A 66-year-old Israeli who lived in Latvia when Germans overan the tiny country World War II testified today that Latvian emigre now living in Baltimore beat and shot a number of Latvian Jews during the German occupation in 1941.
Abraham Libchin, appearing in a Baltimore immigration court, testified he watched as Baltimore resident [WORD ILLEGIBLE] Detlavs, 66, then a resident of Latvia, "severely beat" one Jew the [WORD ILLEGIBLE] after the German invasion on July 1941. Libchin also testified that he [WORD ILLEGIBLE] Detlavs randomly shoot a number of people in the Jewish ghetto in Riga, Latvia, a few months later.
Detlavs, who retired four years ago [WORD ILLEGIBLE] his job at the south Baltimore [WORD ILLEGIBLE] Electric insulating plant, is [WORD ILLEGIBLE] American wwho [WORD ILLEGIBLE] to this country from Latvia in [WORD ILLEGIBLE]. He is one of several immigrants [WORD ILLEGIBLE] the Immigration and [WORD ILLEGIBLE] Service is attempting to deport lowing charges that they participated in Nazi war crimes more than [WORD ILLEGIBLE] years ago.
Detlavs has denied Immigration [WORD ILLEGIBLE] charges that the falsely answered questions in his application for immigration visa when he claimed [WORD ILLEGIBLE] he was an employee of the [WORD ILLEGIBLE] ministry of forestry from 1936 to [WORD ILLEGIBLE] and that he never participated religious persecution during the [WORD ILLEGIBLE].
In fact, the Immigration Service [WORD ILLEGIBLE] Detlavy was a member of [WORD ILLEGIBLE] Latvian Legion, a Nazi-backed up, and engaged in war crimes against Jews.
Immigration Judge Martin J. Travers asked Libchin how he could be sure Detlavs was the same man he saw 36 years ago.
Speaking through a Yiddish interpreter and gesturing emphatically with his left hand, Libchin replied, "I'm sure, because I saw him two times, once beating someone up and then shooting. In a short time, I saw him twice. It's the same man. He looks younger in the pictures, but it's the same man, with his hat, with his jacket, with his gun, yes, yes, it's his face, the same man, I remember it as if it were today."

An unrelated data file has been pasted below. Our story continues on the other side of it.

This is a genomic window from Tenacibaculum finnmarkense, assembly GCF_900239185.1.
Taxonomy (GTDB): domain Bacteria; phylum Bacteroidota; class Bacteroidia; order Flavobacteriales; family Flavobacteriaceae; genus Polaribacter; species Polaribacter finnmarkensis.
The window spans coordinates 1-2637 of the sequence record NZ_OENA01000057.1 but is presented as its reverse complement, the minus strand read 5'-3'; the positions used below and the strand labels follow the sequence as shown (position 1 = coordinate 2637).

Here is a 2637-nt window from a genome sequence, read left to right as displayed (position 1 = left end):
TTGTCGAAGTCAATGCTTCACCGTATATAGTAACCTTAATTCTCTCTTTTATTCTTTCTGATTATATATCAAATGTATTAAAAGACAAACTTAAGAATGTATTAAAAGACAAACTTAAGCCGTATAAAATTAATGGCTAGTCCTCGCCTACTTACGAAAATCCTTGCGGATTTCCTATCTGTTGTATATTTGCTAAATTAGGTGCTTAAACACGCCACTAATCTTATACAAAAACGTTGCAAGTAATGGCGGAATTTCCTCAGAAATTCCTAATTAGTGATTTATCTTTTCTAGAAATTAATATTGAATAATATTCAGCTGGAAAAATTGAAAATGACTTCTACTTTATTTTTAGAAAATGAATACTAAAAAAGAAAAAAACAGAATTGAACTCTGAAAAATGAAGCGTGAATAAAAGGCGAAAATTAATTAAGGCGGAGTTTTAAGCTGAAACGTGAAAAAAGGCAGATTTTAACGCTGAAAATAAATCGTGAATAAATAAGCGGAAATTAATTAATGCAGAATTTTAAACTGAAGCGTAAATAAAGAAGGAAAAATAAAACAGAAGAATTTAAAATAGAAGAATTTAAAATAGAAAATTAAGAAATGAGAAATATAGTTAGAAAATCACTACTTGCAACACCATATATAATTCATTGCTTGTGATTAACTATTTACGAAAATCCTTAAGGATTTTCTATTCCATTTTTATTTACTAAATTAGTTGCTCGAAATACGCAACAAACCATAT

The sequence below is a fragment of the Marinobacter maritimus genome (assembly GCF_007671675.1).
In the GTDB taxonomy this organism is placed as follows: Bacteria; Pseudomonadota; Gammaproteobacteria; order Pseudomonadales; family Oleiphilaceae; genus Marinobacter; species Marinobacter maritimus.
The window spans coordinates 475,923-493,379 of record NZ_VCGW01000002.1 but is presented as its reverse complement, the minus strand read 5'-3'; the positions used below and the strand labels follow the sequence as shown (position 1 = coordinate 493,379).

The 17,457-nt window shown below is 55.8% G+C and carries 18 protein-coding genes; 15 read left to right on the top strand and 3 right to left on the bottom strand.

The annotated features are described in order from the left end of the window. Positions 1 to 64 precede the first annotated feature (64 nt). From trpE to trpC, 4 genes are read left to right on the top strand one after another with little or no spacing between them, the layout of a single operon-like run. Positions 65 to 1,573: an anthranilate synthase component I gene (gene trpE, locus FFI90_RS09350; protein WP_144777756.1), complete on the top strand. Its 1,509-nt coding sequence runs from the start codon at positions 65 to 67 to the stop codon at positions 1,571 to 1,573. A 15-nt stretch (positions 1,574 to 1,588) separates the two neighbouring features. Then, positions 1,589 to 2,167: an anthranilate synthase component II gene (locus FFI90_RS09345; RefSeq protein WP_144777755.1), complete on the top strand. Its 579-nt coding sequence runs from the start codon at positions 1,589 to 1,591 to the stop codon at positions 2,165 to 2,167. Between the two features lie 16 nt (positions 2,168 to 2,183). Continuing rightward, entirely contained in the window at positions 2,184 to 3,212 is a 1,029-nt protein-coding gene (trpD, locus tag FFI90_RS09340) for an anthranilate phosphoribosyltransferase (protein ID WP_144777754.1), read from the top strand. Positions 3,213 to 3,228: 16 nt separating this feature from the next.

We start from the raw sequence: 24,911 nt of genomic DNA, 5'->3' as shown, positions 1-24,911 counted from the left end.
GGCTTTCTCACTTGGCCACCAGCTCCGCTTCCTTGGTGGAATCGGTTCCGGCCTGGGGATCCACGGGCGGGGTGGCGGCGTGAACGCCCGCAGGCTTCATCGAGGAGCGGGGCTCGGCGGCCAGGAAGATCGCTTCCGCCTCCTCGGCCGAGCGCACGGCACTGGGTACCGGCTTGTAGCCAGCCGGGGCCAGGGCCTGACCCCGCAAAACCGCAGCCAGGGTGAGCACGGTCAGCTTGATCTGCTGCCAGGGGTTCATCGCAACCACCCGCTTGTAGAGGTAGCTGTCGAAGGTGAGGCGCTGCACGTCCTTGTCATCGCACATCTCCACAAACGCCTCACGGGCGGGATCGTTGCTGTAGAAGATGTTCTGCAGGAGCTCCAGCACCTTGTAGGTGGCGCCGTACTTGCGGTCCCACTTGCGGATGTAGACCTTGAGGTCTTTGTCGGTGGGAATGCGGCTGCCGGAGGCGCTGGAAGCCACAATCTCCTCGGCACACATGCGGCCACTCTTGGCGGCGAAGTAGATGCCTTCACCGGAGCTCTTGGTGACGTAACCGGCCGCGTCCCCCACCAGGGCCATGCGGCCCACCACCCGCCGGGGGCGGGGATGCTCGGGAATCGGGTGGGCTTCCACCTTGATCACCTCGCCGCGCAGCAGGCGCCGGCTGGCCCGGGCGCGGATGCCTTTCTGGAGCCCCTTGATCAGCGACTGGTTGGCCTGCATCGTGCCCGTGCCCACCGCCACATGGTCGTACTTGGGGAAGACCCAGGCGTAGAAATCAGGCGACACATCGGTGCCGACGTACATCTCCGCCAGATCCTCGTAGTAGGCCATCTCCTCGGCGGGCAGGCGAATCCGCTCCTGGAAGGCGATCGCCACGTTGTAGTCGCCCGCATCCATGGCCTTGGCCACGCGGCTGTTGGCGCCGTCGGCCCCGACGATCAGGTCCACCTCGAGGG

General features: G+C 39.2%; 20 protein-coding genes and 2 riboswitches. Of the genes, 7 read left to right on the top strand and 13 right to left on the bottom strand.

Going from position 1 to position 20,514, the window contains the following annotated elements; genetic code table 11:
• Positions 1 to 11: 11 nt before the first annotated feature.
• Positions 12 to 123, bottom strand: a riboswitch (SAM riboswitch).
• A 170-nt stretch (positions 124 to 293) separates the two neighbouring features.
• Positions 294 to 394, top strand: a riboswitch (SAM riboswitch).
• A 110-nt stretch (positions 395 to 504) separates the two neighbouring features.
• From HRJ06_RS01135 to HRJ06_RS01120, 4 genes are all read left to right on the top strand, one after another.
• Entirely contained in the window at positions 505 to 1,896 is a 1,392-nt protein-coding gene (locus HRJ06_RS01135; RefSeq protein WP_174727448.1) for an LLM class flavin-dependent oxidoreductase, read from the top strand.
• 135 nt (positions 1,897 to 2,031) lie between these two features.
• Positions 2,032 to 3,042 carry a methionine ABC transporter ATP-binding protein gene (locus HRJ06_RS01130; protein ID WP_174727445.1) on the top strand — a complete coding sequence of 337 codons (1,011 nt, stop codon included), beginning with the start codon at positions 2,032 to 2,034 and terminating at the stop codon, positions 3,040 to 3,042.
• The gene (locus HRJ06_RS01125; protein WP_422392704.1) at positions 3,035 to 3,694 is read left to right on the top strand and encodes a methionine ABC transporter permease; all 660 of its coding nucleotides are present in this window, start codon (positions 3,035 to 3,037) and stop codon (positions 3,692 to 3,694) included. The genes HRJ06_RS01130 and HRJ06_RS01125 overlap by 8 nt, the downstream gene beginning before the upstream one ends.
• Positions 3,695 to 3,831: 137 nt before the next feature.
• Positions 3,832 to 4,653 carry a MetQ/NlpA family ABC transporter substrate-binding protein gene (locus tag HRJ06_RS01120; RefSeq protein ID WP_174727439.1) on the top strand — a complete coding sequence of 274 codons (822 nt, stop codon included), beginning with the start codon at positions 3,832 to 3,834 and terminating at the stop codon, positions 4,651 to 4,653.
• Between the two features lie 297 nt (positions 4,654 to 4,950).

Libchin said he moved from Latvia to Israel in 1971. In 1975 he answered an ad in an Israeli newspaper asking for people who were in the Riga ghetto to come forward. He said he identified Detlavs' picture from a group of 10 photographs Israeli police showed him.
The Israeli police subsequently told the American government about Detlav, according to Immigration Service attorney James W. Grable, who is prosecuting Detlav in the deportation case which began today.
Two aides from the U.S. House of Representatives Subcommittee on Immigration, Citizenship and Naturalization were also on hand, taking notes from the testimony.
In August the House committee held hearings in an attempt to find out why in the 32 years since World War II the Immigration Service has never investigated or taken action against any of the hundreds of alleged Nazi war criminals now living in America.
The Immigration Service is also holding deportation hearings in New York City and Albany against two other alleged Nazi war criminals. The Detlavs' hearing is expected to continue through the week.